Forget what you've heard. "Brief Encounter" is an extremely violent film. In fact, it is a violence that no Tarantino or Guy Ritchie could ever come close to. Celia Johnson, as its heroine, Laura, says as much herself: "I've fallen in love. I'm an ordinary woman. I didn't think such violent things could happen to ordinary people."
One of the first British films to have praise heaped on it abroad, it is shot in noirish black and white to the music of Rachmaninov. David Lean ably directed Noel Coward's script for this intensely passionate film in which almost nothing happens. In short, Laura gets a piece of grit in her eye (those beastly trains!) and falls desperately in love with the kind stranger (Trevor Howard) who removes it. Romance follows over a series of chance, then planned, meetings all given drama by the emphasis on their brevity.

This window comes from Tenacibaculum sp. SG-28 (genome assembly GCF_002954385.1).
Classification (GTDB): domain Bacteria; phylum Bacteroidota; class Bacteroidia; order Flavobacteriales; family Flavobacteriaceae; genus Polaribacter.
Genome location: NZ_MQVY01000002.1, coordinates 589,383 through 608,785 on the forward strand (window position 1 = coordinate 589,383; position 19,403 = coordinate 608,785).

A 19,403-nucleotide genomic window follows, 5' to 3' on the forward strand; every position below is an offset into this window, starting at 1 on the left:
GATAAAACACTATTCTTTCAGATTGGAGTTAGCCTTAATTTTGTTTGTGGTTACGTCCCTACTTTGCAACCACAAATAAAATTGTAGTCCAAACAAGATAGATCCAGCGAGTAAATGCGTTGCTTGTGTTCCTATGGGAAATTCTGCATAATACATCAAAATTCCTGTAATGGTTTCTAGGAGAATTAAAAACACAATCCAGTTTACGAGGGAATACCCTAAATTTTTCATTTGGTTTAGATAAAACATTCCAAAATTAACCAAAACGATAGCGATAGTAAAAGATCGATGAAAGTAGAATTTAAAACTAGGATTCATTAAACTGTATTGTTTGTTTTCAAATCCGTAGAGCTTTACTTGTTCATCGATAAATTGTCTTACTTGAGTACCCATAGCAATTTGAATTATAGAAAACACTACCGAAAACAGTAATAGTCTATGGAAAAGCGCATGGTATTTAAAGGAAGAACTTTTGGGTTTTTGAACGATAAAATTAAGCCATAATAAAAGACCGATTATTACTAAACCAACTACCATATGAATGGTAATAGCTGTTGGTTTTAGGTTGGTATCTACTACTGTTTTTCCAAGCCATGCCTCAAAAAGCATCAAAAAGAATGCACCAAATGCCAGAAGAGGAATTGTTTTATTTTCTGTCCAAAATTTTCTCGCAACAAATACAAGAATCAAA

It is told in flashback in an imaginary confession to her husband (Cyril Raymond) whom she dares not tell out of profound compassion. Without the insight her narration gives we would perhaps see nothing at all in the railway station buffet where both Stanley Holloway and Joyce Carey remind us of the invasive triviality of the everyday with a suspicious intimation that the lower classes have no emotional life.
If you can stomach this and the excruciatingly affected portrayal of the English middle classes, you'll have, at the very least, a lump in your throat. Less cynical souls will weep buckets.